I wrote last time about how it’s our job as parents to provide clear instruction – delivered calmly and methodically with an appropriate amount of practice and repetition – as we help our children to learn. This applies equally as much to academic content and what we might call life skills. Kids and teens need direct instruction and modeling.
They also need us to pay close attention to the processes in which they’re engaged as they learn, not just the final products. Let me once again return to writing to illustrate my point.
Too often with written composition, a student is given an assignment: “Write about xyz.” He’s generally given a few basic parameters – i.e., how long the essay should be, its due date – but rarely anything substantive, such as the piece’s intended audience or its purpose. And talking about the actual writing process - let alone walking a young person through it – is rarer still. Thus, all a kid knows is that he’s supposed to turn in three paragraphs or five pages about xyz in two weeks – oh, and to make sure it’s typed and double-spaced with one-inch margins. He has no clue about how to begin and then work his way through the several steps of a logical process to produce truly good writing. Instead, he guesses at how to throw together a product, then holds his breath until his classroom teacher or homeschool mom gives the paper back with a grade scrawled on top, often without any other feedback. And he deems himself to be “good” or “bad” writer based solely on those letter-grades.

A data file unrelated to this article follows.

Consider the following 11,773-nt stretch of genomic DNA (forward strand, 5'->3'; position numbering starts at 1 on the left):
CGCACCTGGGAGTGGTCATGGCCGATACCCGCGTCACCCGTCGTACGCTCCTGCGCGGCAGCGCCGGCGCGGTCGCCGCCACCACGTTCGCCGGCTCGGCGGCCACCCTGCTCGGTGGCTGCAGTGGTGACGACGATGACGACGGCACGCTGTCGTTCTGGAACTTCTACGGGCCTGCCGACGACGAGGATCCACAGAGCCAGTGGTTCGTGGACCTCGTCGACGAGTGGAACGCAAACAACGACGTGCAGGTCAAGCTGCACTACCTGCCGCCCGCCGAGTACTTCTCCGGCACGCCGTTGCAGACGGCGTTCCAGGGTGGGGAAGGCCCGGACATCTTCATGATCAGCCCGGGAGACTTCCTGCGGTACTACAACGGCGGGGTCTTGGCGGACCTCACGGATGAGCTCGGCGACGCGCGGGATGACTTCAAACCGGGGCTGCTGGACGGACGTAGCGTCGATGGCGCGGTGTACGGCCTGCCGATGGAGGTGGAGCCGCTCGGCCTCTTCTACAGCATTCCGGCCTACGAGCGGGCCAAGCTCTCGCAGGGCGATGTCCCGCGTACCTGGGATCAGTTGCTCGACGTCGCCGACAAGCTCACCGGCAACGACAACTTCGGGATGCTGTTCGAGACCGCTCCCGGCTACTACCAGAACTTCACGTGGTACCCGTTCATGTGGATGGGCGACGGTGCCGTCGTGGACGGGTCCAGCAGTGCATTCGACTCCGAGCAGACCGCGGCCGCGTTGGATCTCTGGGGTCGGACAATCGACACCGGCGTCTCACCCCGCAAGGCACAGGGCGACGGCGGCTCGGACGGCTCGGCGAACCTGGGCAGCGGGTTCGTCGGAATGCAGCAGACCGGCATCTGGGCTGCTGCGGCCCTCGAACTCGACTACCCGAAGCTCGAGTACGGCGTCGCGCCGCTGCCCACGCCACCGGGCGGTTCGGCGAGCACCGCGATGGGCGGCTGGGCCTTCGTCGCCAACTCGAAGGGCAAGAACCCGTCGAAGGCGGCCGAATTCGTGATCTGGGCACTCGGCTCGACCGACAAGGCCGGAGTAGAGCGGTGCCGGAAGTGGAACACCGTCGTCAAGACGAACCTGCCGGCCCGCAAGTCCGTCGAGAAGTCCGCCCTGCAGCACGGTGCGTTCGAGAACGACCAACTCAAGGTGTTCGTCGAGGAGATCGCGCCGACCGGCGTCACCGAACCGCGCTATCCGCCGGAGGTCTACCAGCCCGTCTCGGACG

But helping young people learn to communicate clearly in writing is too important a skill to treat so haphazardly. If we want good products, we must spend time working through the process together with a child or teen. We must shift our perspective as well – choose to see our child as a learner rather than an assembly line worker – so the process becomes more important to us than the grade on the final product. Of course, if we do that, the product will be better too. But our emphasis must be on helping with the process.
Take some time to replace writing with any other learning task we expect of any of our kids – anything from mastering algebra or spelling to cutting the grass or cleaning the cat boxes. If we focus on the product, we’ll see success based on a natural gift or a fluke some of the time – but failure and frustration most of the time. If we emphasize the process, though, we get to have our cake (a good product) and to eat it (spending meaningful time positively coaching our kids in something important) too.
Photo Credit: Mallory Matson